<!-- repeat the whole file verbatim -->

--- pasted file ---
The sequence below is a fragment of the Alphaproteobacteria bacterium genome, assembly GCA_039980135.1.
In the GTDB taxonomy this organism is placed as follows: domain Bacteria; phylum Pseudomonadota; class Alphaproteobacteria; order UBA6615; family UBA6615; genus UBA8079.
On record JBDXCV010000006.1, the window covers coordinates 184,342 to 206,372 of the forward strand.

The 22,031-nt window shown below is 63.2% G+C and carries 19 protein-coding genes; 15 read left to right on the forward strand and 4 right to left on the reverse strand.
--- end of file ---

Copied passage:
The sequence below is a fragment of the Alphaproteobacteria bacterium genome, assembly GCA_039980135.1.
In the GTDB taxonomy this organism is placed as follows: domain Bacteria; phylum Pseudomonadota; class Alphaproteobacteria; order UBA6615; family UBA6615; genus UBA8079.
On record JBDXCV010000006.1, the window covers coordinates 184,342 to 206,372 of the forward strand.

The 22,031-nt window shown below is 63.2% G+C and carries 19 protein-coding genes; 15 read left to right on the forward strand and 4 right to left on the reverse strand.